Tech Titan Clash: What Apple and Qualcomm Are Fighting About

Back in 1990 when Qualcomm was a start-up, it was spending so much on a new approach to cellular communications that it struggled to make payroll.

So the San Diego firm began peddling its 50 patents to mobile phone and network gear makers such as Motorola and Alcatel-Lucent. It negotiated upfront fees to fund research, as well as an ongoing patent royalty should its technology ever be used in their products.

Companies did use Qualcomm's technology. And in a big way.

Qualcomm's inventions are now under the hood of every 3G/4G smartphone. They power faster download and upload speeds, have reduced static and interference, given batteries a longer life, made auto lock and airplane mode possible, and the list goes on. Its patent licensing arm is a $7.7 billion juggernaut -- 130,000 patents issued and pending strong. Its licensing business model helped cement Qualcomm as the research and development engine for the mobile industry.

And now Qualcomm is in Apple's cross-hairs over how much it charges for its inventions. In January, Apple sued Qualcomm, cutting off royalty payments. Among other things, it claims Qualcomm is illegally gouging Apple on patent fees and collecting royalties on innovations that it had nothing to do with.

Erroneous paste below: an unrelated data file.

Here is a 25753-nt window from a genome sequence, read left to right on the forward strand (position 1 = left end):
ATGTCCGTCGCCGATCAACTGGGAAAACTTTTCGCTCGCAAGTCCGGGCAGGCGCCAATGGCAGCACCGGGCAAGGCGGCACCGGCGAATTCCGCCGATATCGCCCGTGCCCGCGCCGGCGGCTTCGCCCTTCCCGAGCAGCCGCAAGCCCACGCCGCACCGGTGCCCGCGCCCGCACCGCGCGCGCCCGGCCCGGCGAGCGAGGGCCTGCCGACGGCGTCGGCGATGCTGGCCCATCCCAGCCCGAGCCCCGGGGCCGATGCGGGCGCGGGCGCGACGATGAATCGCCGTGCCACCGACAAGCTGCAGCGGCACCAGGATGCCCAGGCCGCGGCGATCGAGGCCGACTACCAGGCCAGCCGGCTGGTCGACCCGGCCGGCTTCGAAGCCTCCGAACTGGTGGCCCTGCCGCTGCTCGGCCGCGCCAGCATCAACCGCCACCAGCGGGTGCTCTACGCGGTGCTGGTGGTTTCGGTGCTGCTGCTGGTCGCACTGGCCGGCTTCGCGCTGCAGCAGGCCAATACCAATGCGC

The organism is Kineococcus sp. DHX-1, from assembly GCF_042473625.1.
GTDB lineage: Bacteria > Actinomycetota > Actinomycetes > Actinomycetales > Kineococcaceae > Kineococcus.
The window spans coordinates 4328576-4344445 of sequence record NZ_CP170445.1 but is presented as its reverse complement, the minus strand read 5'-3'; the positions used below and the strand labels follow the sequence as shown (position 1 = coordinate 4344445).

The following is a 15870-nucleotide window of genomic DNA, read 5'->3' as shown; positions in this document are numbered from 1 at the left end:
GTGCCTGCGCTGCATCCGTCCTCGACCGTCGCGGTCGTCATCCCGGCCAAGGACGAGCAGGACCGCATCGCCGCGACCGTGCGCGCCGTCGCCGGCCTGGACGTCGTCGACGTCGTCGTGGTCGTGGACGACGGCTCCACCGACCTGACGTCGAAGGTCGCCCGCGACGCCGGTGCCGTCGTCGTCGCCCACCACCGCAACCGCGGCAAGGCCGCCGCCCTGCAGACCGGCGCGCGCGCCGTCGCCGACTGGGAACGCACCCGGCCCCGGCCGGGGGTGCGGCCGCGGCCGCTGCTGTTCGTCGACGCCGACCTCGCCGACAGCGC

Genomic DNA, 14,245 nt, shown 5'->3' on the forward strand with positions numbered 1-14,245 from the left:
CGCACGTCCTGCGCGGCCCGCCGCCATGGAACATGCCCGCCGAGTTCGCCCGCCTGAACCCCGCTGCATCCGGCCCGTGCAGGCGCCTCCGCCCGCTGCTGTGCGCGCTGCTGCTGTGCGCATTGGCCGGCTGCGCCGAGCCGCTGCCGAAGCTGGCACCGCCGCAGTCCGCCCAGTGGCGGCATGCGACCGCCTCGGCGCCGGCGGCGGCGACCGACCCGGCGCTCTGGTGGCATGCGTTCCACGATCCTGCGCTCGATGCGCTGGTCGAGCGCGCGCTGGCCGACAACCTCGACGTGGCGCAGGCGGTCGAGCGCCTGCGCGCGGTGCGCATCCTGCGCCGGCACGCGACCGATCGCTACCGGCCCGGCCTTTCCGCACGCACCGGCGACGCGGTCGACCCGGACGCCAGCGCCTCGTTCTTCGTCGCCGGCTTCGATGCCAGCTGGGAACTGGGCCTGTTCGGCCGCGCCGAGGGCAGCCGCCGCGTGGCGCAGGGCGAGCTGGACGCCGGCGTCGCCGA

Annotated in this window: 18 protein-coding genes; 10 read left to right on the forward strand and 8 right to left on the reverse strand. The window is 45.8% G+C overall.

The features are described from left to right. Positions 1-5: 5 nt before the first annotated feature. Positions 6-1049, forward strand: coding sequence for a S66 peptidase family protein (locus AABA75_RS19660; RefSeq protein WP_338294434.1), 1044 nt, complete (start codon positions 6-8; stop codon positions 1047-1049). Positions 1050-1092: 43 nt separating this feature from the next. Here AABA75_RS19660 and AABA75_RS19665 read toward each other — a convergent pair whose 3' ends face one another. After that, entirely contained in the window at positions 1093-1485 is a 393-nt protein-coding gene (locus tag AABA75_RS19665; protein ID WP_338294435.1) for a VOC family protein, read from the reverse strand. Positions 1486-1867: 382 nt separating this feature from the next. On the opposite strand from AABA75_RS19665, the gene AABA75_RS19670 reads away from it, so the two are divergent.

Anti-monopoly regulators in the U.S. and South Korea allege Qualcomm has concocted a scheme that leverages its dominance as a cellular modem chip supplier to overcharge for patents and hamstring competitors. Qualcomm believes these charges were instigated by Apple.

Monopoly regulators in Europe and Taiwan are investigating. Tech giants Intel and Samsung have lined up behind Apple. So have technology trade groups that count Google and Microsoft as members.

Qualcomm counters that its fundamental cellular technologies breathe life into mobile phones. Without them, a $700 iPhone is a glorified iPod Touch.

For this technology that enables high speed, ubiquitous connectivity, Apple was paying on average...

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